The charge of “inciting subversion of state power” laid against Qin is solely based on his online comments that criticize government officials, as well as his involvement in jointly establishing a group for fellow disbarred human rights lawyers, in violation of Qin’s right to freedom of expression and association, enshrined under Article 35 of China’s Constitution. The prosecutor’s indictment clearly states he is being prosecuted for his online speech and his activities with the group “Disbarred China Lawyers Club”. The detention of Qin Yongpei constitutes state retaliation against his peaceful exercise of his right to free expression and association.
According to the indictment, the authorities accused Qin of “using Weibo and Twitter to degrade and spread rumours about state leaders with malicious intent, attack the regime and socialist system, and incite the mass who are not familiar with the real situation to initiate doubts about the regime and socialist system since 2014”. The prosecution also accused him of “stirring up with malicious intent, distorting the facts and defaming the judicial authorities for corruption, accusing the law enforcement officers of wrongdoings and discrediting the judicial system”.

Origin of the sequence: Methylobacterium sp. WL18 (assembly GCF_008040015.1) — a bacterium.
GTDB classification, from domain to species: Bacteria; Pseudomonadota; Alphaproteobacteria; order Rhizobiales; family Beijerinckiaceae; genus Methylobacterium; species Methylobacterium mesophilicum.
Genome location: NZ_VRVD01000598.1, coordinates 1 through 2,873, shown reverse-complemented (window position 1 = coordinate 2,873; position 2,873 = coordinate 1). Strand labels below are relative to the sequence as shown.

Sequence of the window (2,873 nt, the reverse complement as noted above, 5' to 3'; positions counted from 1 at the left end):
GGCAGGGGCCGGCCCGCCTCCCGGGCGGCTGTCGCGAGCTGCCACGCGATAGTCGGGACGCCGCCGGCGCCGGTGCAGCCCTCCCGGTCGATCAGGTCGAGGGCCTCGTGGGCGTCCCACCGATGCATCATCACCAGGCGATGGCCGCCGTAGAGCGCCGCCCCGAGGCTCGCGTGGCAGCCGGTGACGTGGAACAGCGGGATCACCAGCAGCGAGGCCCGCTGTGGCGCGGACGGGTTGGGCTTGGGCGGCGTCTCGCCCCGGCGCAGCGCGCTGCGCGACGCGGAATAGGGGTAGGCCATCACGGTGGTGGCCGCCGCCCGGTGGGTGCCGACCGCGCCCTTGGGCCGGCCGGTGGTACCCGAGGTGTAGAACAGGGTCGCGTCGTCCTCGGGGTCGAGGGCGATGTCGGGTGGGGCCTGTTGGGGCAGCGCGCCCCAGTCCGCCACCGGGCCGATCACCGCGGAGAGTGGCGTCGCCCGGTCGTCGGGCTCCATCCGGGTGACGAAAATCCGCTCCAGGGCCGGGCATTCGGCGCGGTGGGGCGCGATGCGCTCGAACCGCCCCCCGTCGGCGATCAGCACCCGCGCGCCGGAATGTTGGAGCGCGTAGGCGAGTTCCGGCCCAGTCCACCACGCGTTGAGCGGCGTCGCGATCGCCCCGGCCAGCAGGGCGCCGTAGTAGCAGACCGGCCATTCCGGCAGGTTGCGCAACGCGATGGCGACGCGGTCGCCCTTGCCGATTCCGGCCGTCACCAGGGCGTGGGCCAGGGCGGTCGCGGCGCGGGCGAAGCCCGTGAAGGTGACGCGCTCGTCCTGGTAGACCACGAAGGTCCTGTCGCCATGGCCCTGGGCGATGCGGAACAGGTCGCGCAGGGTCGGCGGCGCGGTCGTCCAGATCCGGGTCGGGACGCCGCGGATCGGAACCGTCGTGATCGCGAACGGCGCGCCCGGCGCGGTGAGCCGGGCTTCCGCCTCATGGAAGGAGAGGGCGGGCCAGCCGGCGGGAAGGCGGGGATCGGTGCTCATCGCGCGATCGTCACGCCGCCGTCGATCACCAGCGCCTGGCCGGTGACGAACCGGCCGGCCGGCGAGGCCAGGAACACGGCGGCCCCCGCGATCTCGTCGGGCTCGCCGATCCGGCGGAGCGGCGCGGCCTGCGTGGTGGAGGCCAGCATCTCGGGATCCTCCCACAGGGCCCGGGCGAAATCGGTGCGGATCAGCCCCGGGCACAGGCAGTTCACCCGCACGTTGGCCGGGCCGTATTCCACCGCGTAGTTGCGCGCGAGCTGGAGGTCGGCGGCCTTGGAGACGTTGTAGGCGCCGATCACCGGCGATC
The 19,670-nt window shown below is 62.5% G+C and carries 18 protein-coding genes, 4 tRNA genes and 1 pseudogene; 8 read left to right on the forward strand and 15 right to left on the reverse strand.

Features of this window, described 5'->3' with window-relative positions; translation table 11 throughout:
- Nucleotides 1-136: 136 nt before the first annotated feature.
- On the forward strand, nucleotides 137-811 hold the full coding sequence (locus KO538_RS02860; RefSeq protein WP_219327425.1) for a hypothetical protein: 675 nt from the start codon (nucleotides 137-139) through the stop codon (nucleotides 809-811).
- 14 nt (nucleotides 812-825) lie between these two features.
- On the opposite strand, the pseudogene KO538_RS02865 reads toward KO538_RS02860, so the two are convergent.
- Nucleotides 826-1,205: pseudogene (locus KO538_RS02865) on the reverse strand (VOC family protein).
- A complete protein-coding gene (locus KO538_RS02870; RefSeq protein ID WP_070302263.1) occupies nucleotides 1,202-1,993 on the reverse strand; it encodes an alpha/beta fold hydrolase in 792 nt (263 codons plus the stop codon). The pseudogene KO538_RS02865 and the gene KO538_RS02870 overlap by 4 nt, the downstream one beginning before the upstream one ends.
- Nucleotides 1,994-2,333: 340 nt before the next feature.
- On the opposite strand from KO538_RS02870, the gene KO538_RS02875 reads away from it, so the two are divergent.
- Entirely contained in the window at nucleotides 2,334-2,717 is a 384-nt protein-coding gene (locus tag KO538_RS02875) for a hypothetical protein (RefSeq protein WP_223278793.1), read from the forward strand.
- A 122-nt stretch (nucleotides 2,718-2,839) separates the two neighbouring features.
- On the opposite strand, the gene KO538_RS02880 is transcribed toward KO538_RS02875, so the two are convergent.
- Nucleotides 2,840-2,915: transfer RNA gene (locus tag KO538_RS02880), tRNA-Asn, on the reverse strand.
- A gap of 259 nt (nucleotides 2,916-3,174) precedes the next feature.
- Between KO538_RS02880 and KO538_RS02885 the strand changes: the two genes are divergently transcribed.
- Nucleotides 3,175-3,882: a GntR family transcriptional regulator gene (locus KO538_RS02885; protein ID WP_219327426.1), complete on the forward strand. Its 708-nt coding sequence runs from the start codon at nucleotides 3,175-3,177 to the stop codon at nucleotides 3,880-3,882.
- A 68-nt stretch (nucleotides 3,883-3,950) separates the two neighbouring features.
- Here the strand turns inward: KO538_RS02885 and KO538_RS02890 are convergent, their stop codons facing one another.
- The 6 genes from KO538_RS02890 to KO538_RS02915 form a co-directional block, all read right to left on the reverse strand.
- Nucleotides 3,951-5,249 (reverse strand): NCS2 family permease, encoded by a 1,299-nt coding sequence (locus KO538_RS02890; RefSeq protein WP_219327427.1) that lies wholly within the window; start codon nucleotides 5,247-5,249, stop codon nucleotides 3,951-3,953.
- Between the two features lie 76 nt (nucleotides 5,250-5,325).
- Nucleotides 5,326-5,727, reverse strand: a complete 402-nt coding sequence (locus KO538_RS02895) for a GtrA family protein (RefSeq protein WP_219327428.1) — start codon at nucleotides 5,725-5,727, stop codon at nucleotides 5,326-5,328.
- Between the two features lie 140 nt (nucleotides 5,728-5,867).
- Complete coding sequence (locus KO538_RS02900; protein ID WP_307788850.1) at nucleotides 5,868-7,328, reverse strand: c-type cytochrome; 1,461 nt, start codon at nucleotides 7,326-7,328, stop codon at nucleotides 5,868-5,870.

In addition, the procuratorate accused him in the indictment that after Qin was disbarred in May 2018, he established the “illegal organization” of “Disbarred China Lawyers Club” and planned to organize “moot court”, which the indictment said “openly challenged the public authority of the state judicial authorities”.
Qin, who was disbarred in May 2018, was among several state-persecuted lawyers who set up in September 2018 what they satirically named the “Disbarred China Lawyers Club”. The lawyers, though prohibited from representing clients at trial or visiting them in detention, vowed to keep providing legal consultation to victims of rights abuses and to push for rule-of-law reforms. By November 2018, Chinese authorities had targeted the group and declared it an “illegal organization,” and officers raided one location of the club in January 2019.